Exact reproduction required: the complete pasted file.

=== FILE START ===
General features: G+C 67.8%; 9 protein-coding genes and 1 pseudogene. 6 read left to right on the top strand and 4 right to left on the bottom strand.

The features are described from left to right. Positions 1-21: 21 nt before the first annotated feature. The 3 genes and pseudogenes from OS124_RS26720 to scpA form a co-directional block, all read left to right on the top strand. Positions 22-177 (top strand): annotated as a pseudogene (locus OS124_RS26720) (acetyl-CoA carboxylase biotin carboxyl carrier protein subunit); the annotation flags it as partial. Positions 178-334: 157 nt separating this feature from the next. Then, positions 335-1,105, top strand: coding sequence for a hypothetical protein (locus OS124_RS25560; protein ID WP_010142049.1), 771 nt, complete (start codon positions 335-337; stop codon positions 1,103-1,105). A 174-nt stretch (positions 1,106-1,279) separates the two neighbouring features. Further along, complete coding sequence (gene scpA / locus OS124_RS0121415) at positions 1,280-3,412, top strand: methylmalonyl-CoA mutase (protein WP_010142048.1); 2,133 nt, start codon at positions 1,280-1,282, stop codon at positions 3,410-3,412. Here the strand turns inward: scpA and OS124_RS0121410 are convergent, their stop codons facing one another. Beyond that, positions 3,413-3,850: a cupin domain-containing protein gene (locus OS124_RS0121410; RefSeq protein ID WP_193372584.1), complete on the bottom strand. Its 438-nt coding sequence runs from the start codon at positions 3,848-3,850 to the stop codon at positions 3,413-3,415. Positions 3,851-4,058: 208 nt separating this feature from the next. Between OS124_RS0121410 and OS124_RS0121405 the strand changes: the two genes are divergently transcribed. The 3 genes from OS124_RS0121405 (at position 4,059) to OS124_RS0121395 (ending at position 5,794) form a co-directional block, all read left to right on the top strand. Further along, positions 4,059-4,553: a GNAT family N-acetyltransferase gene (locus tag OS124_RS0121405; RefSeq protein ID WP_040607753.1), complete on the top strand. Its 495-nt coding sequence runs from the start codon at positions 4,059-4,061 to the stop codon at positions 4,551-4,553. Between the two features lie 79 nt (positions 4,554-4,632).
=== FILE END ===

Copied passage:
General features: G+C 67.8%; 9 protein-coding genes and 1 pseudogene. 6 read left to right on the top strand and 4 right to left on the bottom strand.

The features are described from left to right. Positions 1-21: 21 nt before the first annotated feature. The 3 genes and pseudogenes from OS124_RS26720 to scpA form a co-directional block, all read left to right on the top strand. Positions 22-177 (top strand): annotated as a pseudogene (locus OS124_RS26720) (acetyl-CoA carboxylase biotin carboxyl carrier protein subunit); the annotation flags it as partial. Positions 178-334: 157 nt separating this feature from the next. Then, positions 335-1,105, top strand: coding sequence for a hypothetical protein (locus OS124_RS25560; protein ID WP_010142049.1), 771 nt, complete (start codon positions 335-337; stop codon positions 1,103-1,105). A 174-nt stretch (positions 1,106-1,279) separates the two neighbouring features. Further along, complete coding sequence (gene scpA / locus OS124_RS0121415) at positions 1,280-3,412, top strand: methylmalonyl-CoA mutase (protein WP_010142048.1); 2,133 nt, start codon at positions 1,280-1,282, stop codon at positions 3,410-3,412. Here the strand turns inward: scpA and OS124_RS0121410 are convergent, their stop codons facing one another. Beyond that, positions 3,413-3,850: a cupin domain-containing protein gene (locus OS124_RS0121410; RefSeq protein ID WP_193372584.1), complete on the bottom strand. Its 438-nt coding sequence runs from the start codon at positions 3,848-3,850 to the stop codon at positions 3,413-3,415. Positions 3,851-4,058: 208 nt separating this feature from the next. Between OS124_RS0121410 and OS124_RS0121405 the strand changes: the two genes are divergently transcribed. The 3 genes from OS124_RS0121405 (at position 4,059) to OS124_RS0121395 (ending at position 5,794) form a co-directional block, all read left to right on the top strand. Further along, positions 4,059-4,553: a GNAT family N-acetyltransferase gene (locus tag OS124_RS0121405; RefSeq protein ID WP_040607753.1), complete on the top strand. Its 495-nt coding sequence runs from the start codon at positions 4,059-4,061 to the stop codon at positions 4,551-4,553. Between the two features lie 79 nt (positions 4,554-4,632).